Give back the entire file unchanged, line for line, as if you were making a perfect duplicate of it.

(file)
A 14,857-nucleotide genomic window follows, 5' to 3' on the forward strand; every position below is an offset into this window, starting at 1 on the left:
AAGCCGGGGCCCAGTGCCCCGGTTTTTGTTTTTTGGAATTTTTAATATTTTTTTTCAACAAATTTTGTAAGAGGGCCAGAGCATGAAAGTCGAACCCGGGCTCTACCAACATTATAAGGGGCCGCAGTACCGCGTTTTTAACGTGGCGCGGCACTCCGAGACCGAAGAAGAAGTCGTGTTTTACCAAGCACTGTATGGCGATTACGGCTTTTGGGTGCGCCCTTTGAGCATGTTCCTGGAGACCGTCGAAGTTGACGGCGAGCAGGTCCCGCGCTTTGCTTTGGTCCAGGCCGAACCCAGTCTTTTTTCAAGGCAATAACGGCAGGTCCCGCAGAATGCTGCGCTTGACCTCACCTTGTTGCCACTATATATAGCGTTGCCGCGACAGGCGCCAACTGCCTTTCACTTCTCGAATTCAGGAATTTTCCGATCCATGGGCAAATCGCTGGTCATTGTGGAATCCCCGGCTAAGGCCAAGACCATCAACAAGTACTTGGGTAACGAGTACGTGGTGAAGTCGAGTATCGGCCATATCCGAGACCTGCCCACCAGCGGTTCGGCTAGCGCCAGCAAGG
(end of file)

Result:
A 14,857-nucleotide genomic window follows, 5' to 3' on the forward strand; every position below is an offset into this window, starting at 1 on the left:
AAGCCGGGGCCCAGTGCCCCGGTTTTTGTTTTTTGGAATTTTTAATATTTTTTTTCAACAAATTTTGTAAGAGGGCCAGAGCATGAAAGTCGAACCCGGGCTCTACCAACATTATAAGGGGCCGCAGTACCGCGTTTTTAACGTGGCGCGGCACTCCGAGACCGAAGAAGAAGTCGTGTTTTACCAAGCACTGTATGGCGATTACGGCTTTTGGGTGCGCCCTTTGAGCATGTTCCTGGAGACCGTCGAAGTTGACGGCGAGCAGGTCCCGCGCTTTGCTTTGGTCCAGGCCGAACCCAGTCTTTTTTCAAGGCAATAACGGCAGGTCCCGCAGAATGCTGCGCTTGACCTCACCTTGTTGCCACTATATATAGCGTTGCCGCGACAGGCGCCAACTGCCTTTCACTTCTCGAATTCAGGAATTTTCCGATCCATGGGCAAATCGCTGGTCATTGTGGAATCCCCGGCTAAGGCCAAGACCATCAACAAGTACTTGGGTAACGAGTACGTGGTGAAGTCGAGTATCGGCCATATCCGAGACCTGCCCACCAGCGGTTCGGCTAGCGCCAGCAAGG